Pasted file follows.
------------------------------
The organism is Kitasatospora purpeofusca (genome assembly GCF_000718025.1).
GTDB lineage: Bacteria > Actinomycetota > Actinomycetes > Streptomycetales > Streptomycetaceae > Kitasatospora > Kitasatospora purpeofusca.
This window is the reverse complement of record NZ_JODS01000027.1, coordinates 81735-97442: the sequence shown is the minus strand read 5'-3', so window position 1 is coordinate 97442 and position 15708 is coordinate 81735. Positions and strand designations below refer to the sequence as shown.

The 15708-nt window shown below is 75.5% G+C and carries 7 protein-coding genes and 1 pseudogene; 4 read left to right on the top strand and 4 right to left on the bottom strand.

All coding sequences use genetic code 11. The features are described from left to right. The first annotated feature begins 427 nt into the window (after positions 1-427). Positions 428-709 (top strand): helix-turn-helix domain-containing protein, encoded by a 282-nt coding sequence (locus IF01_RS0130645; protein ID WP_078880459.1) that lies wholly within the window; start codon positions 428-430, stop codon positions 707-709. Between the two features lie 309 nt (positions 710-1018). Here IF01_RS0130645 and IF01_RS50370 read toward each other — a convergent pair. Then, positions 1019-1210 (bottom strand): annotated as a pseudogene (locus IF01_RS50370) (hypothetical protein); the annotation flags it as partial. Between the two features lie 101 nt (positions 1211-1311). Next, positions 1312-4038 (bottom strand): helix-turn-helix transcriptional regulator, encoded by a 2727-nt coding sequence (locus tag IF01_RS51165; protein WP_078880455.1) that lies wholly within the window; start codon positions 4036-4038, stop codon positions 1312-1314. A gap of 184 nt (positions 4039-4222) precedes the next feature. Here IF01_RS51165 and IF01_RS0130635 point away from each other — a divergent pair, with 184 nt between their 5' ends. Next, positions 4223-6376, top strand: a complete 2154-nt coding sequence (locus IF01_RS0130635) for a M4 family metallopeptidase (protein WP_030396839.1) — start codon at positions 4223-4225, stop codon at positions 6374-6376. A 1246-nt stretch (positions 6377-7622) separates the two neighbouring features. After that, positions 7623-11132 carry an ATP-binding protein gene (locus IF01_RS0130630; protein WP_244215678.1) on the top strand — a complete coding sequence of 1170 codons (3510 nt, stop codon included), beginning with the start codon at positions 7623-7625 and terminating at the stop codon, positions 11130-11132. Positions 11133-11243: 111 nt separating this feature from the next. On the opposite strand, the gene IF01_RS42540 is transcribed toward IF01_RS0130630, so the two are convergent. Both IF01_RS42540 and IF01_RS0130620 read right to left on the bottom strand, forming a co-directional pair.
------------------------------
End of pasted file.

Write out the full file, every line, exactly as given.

The organism is Kitasatospora purpeofusca (genome assembly GCF_000718025.1).
GTDB lineage: Bacteria > Actinomycetota > Actinomycetes > Streptomycetales > Streptomycetaceae > Kitasatospora > Kitasatospora purpeofusca.
This window is the reverse complement of record NZ_JODS01000027.1, coordinates 81735-97442: the sequence shown is the minus strand read 5'-3', so window position 1 is coordinate 97442 and position 15708 is coordinate 81735. Positions and strand designations below refer to the sequence as shown.

The 15708-nt window shown below is 75.5% G+C and carries 7 protein-coding genes and 1 pseudogene; 4 read left to right on the top strand and 4 right to left on the bottom strand.

All coding sequences use genetic code 11. The features are described from left to right. The first annotated feature begins 427 nt into the window (after positions 1-427). Positions 428-709 (top strand): helix-turn-helix domain-containing protein, encoded by a 282-nt coding sequence (locus IF01_RS0130645; protein ID WP_078880459.1) that lies wholly within the window; start codon positions 428-430, stop codon positions 707-709. Between the two features lie 309 nt (positions 710-1018). Here IF01_RS0130645 and IF01_RS50370 read toward each other — a convergent pair. Then, positions 1019-1210 (bottom strand): annotated as a pseudogene (locus IF01_RS50370) (hypothetical protein); the annotation flags it as partial. Between the two features lie 101 nt (positions 1211-1311). Next, positions 1312-4038 (bottom strand): helix-turn-helix transcriptional regulator, encoded by a 2727-nt coding sequence (locus tag IF01_RS51165; protein WP_078880455.1) that lies wholly within the window; start codon positions 4036-4038, stop codon positions 1312-1314. A gap of 184 nt (positions 4039-4222) precedes the next feature. Here IF01_RS51165 and IF01_RS0130635 point away from each other — a divergent pair, with 184 nt between their 5' ends. Next, positions 4223-6376, top strand: a complete 2154-nt coding sequence (locus IF01_RS0130635) for a M4 family metallopeptidase (protein WP_030396839.1) — start codon at positions 4223-4225, stop codon at positions 6374-6376. A 1246-nt stretch (positions 6377-7622) separates the two neighbouring features. After that, positions 7623-11132 carry an ATP-binding protein gene (locus IF01_RS0130630; protein WP_244215678.1) on the top strand — a complete coding sequence of 1170 codons (3510 nt, stop codon included), beginning with the start codon at positions 7623-7625 and terminating at the stop codon, positions 11130-11132. Positions 11133-11243: 111 nt separating this feature from the next. On the opposite strand, the gene IF01_RS42540 is transcribed toward IF01_RS0130630, so the two are convergent. Both IF01_RS42540 and IF01_RS0130620 read right to left on the bottom strand, forming a co-directional pair.